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Snook’s Aggressive

Second Patrol

The USS Snook’s second war patrol spanned thirty-nine days, of which twelve were spent in her assigned station in the East China Sea, from June 22 to July 4, 1943. The highlight of her patrol occurred in the early morning hours of the fourth of July. It was a dark and rainy night. Visibility was near zero. Using only radar bearings and reckoning, Snook’s captain engaged three enemy merchant vessels in the enemy convoy 172 and successfully evaded counterattacks by two destroyer escorts. In less than three hours, Snook fired nineteen torpedoes, scoring nine hits, twelve misses, one erratic runner, and one unknown. Based on her captain’s patrol report, ComSubPac credited Snook with sinking one 17,579-ton tanker and damaging one 9,527-ton tanker, one 5,000-ton freighter, and one 10,000-ton freighter. Postwar analysis would change these figures based on information found in Japanese records. ComSubPac wrote, “The attack in the early morning hours of the fourth of July was a outstanding example of a radar attack where the entire fire control party functioned with the highest efficiency in carrying out attacks on three ships of the enemy convoy.”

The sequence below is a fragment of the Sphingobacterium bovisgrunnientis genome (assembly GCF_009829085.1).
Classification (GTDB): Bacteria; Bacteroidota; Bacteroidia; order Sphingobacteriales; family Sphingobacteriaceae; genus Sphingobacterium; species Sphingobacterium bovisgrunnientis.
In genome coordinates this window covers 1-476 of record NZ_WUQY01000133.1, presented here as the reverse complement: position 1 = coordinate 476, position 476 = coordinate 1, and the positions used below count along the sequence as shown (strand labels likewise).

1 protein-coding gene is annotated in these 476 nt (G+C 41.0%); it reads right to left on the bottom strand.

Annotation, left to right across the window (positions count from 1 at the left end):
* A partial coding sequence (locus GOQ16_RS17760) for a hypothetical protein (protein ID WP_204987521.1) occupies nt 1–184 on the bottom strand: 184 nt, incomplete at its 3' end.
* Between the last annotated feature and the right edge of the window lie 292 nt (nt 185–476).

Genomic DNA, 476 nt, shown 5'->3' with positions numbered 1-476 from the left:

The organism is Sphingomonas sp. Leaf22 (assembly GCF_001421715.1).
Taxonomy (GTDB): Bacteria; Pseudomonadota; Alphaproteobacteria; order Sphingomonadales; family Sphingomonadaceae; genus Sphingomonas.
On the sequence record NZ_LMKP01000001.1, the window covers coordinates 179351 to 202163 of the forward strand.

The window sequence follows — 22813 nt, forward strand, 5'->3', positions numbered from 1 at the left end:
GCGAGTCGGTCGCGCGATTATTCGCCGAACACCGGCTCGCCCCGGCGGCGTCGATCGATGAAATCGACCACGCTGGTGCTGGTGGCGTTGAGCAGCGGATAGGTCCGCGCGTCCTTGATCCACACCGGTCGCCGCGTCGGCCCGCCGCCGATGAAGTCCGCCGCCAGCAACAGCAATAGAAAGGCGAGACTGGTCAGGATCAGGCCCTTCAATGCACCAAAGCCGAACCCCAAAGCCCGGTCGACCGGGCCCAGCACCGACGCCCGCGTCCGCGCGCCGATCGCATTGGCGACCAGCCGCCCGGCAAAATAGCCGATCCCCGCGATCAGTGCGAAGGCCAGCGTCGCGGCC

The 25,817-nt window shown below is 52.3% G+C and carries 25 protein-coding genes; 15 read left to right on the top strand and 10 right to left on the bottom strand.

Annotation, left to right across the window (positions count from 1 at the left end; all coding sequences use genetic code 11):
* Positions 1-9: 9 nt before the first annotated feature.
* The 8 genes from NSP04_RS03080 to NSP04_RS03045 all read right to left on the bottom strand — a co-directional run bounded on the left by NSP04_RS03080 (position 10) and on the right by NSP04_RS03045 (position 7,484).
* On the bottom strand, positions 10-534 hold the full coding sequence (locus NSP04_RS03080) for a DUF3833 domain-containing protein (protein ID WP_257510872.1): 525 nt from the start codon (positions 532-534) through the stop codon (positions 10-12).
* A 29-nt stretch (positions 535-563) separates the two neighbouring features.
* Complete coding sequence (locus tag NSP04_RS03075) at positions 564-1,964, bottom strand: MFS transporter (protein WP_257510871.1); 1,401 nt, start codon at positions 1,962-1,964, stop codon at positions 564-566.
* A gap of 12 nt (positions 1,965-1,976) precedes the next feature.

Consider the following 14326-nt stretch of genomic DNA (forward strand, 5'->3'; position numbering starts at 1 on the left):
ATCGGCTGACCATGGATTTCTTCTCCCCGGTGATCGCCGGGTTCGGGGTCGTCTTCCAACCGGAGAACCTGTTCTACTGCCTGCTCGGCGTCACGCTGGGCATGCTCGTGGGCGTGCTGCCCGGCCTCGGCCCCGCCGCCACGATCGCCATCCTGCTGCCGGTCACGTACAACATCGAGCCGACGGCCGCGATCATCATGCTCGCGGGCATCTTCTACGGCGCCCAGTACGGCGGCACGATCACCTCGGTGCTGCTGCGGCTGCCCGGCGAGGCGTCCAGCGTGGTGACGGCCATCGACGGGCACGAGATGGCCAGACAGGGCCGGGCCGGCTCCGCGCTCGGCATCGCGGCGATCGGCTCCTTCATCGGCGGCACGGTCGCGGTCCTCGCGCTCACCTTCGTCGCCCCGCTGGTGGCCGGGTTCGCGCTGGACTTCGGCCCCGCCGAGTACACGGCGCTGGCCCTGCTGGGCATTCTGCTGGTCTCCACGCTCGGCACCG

In his patrol report, Snook’s captain also expressed his vision for a new type of submarine.

"A radically new design submarine is badly needed. We have the designers among our former Construction Corps officers capable of building this ship if the operating personnel express their desire for it, and belief in it.

"The ship I envision is a fast submersible night torpedo boat that will put anything the Germans now have to shame. It will be a low silhouette ship, probably with the addition of midship planes to insure safe control for surface cruising in neutral buoyancy. It will mount a 4.5″ – 25 caliber gun, and a twin 40 MM., director controlled. The battery will be smaller and the engines more powerful. The ballistic steel conning tower fairwater will be covered with rubber to soak up enemy radar emanations. Size will be about as the MACKEREL."

ComSubDiv41 recommended that the detailed account of the Snook’s running battle, with the excellent track chart furnished by Snook, be studied by all commanding officers and prospective commanding officers during their training periods.

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